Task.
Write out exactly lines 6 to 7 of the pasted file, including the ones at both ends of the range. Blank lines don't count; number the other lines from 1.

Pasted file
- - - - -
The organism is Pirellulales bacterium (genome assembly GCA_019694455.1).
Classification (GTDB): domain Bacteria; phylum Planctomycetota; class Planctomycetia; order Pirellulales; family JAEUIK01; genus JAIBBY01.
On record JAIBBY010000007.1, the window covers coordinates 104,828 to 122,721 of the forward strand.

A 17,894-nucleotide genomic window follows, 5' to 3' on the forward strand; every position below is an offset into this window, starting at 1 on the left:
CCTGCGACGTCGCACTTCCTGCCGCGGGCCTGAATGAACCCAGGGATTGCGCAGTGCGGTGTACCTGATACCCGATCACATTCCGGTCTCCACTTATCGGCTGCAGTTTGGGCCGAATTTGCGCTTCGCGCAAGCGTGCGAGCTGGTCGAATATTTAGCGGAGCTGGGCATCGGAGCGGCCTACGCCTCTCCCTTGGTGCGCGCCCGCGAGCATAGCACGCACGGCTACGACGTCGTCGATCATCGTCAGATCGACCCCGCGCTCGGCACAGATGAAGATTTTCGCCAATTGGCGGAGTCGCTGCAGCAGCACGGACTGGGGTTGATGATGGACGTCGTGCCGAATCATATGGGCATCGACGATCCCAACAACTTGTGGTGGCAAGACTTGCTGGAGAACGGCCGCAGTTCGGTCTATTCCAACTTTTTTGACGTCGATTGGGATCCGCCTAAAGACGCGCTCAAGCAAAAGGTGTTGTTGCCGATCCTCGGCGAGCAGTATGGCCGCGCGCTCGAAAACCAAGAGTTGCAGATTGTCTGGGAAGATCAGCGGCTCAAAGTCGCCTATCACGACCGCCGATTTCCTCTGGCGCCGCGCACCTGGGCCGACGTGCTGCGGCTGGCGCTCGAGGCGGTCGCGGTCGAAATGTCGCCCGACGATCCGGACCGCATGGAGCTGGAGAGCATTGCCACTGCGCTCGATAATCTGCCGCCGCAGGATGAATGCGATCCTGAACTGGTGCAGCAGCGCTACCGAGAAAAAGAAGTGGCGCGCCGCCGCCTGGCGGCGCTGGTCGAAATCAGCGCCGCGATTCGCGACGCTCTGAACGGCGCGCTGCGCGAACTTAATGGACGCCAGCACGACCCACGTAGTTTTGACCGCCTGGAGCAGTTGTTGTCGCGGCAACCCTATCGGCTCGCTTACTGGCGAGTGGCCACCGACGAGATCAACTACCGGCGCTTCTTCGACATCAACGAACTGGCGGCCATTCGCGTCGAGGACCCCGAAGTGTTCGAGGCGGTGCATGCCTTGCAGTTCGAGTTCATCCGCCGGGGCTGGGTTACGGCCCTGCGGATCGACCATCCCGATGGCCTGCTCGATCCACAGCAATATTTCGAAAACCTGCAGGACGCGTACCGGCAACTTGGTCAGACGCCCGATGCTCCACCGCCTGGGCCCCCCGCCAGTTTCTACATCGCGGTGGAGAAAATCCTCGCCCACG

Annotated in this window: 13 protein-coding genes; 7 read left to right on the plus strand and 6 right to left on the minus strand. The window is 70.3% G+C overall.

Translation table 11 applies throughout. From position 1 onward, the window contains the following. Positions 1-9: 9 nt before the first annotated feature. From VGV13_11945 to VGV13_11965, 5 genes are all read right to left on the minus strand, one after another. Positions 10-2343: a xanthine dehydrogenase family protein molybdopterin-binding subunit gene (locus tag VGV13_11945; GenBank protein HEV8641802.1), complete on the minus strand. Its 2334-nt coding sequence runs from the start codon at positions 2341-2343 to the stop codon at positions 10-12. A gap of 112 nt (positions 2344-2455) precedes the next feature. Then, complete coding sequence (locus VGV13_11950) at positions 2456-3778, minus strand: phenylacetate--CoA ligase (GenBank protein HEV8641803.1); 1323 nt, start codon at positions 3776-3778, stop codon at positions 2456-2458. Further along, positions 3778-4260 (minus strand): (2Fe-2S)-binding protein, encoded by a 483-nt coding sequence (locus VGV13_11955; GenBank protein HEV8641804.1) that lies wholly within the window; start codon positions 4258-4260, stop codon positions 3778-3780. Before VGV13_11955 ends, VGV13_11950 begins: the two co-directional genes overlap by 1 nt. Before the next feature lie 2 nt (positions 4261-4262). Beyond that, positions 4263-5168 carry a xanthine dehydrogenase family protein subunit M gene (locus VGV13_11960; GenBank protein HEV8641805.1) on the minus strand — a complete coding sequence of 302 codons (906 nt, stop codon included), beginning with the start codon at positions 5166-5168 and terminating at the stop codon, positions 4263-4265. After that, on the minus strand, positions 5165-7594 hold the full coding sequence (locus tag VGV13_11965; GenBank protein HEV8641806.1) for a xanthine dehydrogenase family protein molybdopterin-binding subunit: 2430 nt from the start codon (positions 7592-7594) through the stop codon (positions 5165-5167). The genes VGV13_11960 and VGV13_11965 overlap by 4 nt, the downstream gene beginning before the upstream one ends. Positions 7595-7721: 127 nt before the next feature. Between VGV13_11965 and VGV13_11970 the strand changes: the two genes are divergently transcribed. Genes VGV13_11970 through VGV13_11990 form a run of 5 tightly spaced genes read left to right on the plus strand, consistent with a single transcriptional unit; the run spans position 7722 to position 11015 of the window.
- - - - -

Annotated in this window: 13 protein-coding genes; 7 read left to right on the plus strand and 6 right to left on the minus strand. The window is 70.3% G+C overall.

Translation table 11 applies throughout. From position 1 onward, the window contains the following. Positions 1-9: 9 nt before the first annotated feature. From VGV13_11945 to VGV13_11965, 5 genes are all read right to left on the minus strand, one after another. Positions 10-2343: a xanthine dehydrogenase family protein molybdopterin-binding subunit gene (locus tag VGV13_11945; GenBank protein HEV8641802.1), complete on the minus strand. Its 2334-nt coding sequence runs from the start codon at positions 2341-2343 to the stop codon at positions 10-12. A gap of 112 nt (positions 2344-2455) precedes the next feature. Then, complete coding sequence (locus VGV13_11950) at positions 2456-3778, minus strand: phenylacetate--CoA ligase (GenBank protein HEV8641803.1); 1323 nt, start codon at positions 3776-3778, stop codon at positions 2456-2458. Further along, positions 3778-4260 (minus strand): (2Fe-2S)-binding protein, encoded by a 483-nt coding sequence (locus VGV13_11955; GenBank protein HEV8641804.1) that lies wholly within the window; start codon positions 4258-4260, stop codon positions 3778-3780. Before VGV13_11955 ends, VGV13_11950 begins: the two co-directional genes overlap by 1 nt. Before the next feature lie 2 nt (positions 4261-4262). Beyond that, positions 4263-5168 carry a xanthine dehydrogenase family protein subunit M gene (locus VGV13_11960; GenBank protein HEV8641805.1) on the minus strand — a complete coding sequence of 302 codons (906 nt, stop codon included), beginning with the start codon at positions 5166-5168 and terminating at the stop codon, positions 4263-4265. After that, on the minus strand, positions 5165-7594 hold the full coding sequence (locus tag VGV13_11965; GenBank protein HEV8641806.1) for a xanthine dehydrogenase family protein molybdopterin-binding subunit: 2430 nt from the start codon (positions 7592-7594) through the stop codon (positions 5165-5167). The genes VGV13_11960 and VGV13_11965 overlap by 4 nt, the downstream gene beginning before the upstream one ends. Positions 7595-7721: 127 nt before the next feature. Between VGV13_11965 and VGV13_11970 the strand changes: the two genes are divergently transcribed. Genes VGV13_11970 through VGV13_11990 form a run of 5 tightly spaced genes read left to right on the plus strand, consistent with a single transcriptional unit; the run spans position 7722 to position 11015 of the window.